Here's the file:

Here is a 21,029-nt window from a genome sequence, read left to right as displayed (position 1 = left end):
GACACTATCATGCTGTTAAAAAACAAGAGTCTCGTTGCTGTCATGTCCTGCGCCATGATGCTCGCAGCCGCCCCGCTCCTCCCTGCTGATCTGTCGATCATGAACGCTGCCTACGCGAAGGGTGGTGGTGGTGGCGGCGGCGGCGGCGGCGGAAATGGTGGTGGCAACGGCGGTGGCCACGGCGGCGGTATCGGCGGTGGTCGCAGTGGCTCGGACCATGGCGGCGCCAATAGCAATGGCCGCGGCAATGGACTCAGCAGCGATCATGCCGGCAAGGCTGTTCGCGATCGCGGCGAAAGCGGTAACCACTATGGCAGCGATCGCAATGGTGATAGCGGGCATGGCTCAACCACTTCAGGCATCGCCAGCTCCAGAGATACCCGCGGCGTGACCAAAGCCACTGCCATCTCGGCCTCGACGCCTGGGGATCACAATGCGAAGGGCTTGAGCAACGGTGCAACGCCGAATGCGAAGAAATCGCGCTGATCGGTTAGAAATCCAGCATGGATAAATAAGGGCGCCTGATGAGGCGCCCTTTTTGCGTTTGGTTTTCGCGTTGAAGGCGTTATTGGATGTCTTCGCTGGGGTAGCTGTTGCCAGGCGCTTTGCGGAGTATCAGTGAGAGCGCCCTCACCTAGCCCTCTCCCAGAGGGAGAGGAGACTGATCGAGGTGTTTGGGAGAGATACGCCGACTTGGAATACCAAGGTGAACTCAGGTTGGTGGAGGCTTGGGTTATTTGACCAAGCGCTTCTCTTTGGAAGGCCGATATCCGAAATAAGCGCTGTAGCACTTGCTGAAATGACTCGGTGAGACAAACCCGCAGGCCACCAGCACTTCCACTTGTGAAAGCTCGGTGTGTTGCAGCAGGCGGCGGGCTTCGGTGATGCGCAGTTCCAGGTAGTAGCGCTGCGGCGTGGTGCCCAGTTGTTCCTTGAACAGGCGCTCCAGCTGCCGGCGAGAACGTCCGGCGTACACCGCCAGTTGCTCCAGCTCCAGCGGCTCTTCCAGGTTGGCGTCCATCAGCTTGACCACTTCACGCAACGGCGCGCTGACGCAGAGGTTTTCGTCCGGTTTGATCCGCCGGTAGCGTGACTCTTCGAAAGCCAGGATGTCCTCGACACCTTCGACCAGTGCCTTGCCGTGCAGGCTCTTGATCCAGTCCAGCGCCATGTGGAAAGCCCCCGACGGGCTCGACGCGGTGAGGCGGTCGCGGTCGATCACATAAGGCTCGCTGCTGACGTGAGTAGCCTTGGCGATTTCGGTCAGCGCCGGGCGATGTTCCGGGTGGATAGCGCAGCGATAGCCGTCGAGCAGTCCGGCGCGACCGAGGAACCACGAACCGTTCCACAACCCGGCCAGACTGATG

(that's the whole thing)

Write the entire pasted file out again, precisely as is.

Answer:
Here is a 21,029-nt window from a genome sequence, read left to right as displayed (position 1 = left end):
GACACTATCATGCTGTTAAAAAACAAGAGTCTCGTTGCTGTCATGTCCTGCGCCATGATGCTCGCAGCCGCCCCGCTCCTCCCTGCTGATCTGTCGATCATGAACGCTGCCTACGCGAAGGGTGGTGGTGGTGGCGGCGGCGGCGGCGGCGGAAATGGTGGTGGCAACGGCGGTGGCCACGGCGGCGGTATCGGCGGTGGTCGCAGTGGCTCGGACCATGGCGGCGCCAATAGCAATGGCCGCGGCAATGGACTCAGCAGCGATCATGCCGGCAAGGCTGTTCGCGATCGCGGCGAAAGCGGTAACCACTATGGCAGCGATCGCAATGGTGATAGCGGGCATGGCTCAACCACTTCAGGCATCGCCAGCTCCAGAGATACCCGCGGCGTGACCAAAGCCACTGCCATCTCGGCCTCGACGCCTGGGGATCACAATGCGAAGGGCTTGAGCAACGGTGCAACGCCGAATGCGAAGAAATCGCGCTGATCGGTTAGAAATCCAGCATGGATAAATAAGGGCGCCTGATGAGGCGCCCTTTTTGCGTTTGGTTTTCGCGTTGAAGGCGTTATTGGATGTCTTCGCTGGGGTAGCTGTTGCCAGGCGCTTTGCGGAGTATCAGTGAGAGCGCCCTCACCTAGCCCTCTCCCAGAGGGAGAGGAGACTGATCGAGGTGTTTGGGAGAGATACGCCGACTTGGAATACCAAGGTGAACTCAGGTTGGTGGAGGCTTGGGTTATTTGACCAAGCGCTTCTCTTTGGAAGGCCGATATCCGAAATAAGCGCTGTAGCACTTGCTGAAATGACTCGGTGAGACAAACCCGCAGGCCACCAGCACTTCCACTTGTGAAAGCTCGGTGTGTTGCAGCAGGCGGCGGGCTTCGGTGATGCGCAGTTCCAGGTAGTAGCGCTGCGGCGTGGTGCCCAGTTGTTCCTTGAACAGGCGCTCCAGCTGCCGGCGAGAACGTCCGGCGTACACCGCCAGTTGCTCCAGCTCCAGCGGCTCTTCCAGGTTGGCGTCCATCAGCTTGACCACTTCACGCAACGGCGCGCTGACGCAGAGGTTTTCGTCCGGTTTGATCCGCCGGTAGCGTGACTCTTCGAAAGCCAGGATGTCCTCGACACCTTCGACCAGTGCCTTGCCGTGCAGGCTCTTGATCCAGTCCAGCGCCATGTGGAAAGCCCCCGACGGGCTCGACGCGGTGAGGCGGTCGCGGTCGATCACATAAGGCTCGCTGCTGACGTGAGTAGCCTTGGCGATTTCGGTCAGCGCCGGGCGATGTTCCGGGTGGATAGCGCAGCGATAGCCGTCGAGCAGTCCGGCGCGACCGAGGAACCACGAACCGTTCCACAACCCGGCCAGACTGATG